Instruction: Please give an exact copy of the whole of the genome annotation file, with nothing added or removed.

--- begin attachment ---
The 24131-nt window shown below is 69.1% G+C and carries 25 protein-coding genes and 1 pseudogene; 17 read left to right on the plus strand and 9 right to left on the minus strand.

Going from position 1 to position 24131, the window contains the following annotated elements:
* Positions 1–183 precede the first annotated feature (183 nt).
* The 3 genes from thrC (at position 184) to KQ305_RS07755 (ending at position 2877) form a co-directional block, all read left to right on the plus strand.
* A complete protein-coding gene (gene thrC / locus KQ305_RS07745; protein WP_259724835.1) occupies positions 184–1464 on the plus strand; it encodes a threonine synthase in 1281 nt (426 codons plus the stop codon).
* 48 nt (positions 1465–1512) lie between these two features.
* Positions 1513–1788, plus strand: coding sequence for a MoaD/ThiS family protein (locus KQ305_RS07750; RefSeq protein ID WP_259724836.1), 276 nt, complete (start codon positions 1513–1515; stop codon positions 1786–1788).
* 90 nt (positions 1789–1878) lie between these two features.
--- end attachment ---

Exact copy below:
The 24131-nt window shown below is 69.1% G+C and carries 25 protein-coding genes and 1 pseudogene; 17 read left to right on the plus strand and 9 right to left on the minus strand.

Going from position 1 to position 24131, the window contains the following annotated elements:
* Positions 1–183 precede the first annotated feature (183 nt).
* The 3 genes from thrC (at position 184) to KQ305_RS07755 (ending at position 2877) form a co-directional block, all read left to right on the plus strand.
* A complete protein-coding gene (gene thrC / locus KQ305_RS07745; protein WP_259724835.1) occupies positions 184–1464 on the plus strand; it encodes a threonine synthase in 1281 nt (426 codons plus the stop codon).
* 48 nt (positions 1465–1512) lie between these two features.
* Positions 1513–1788, plus strand: coding sequence for a MoaD/ThiS family protein (locus KQ305_RS07750; RefSeq protein ID WP_259724836.1), 276 nt, complete (start codon positions 1513–1515; stop codon positions 1786–1788).
* 90 nt (positions 1789–1878) lie between these two features.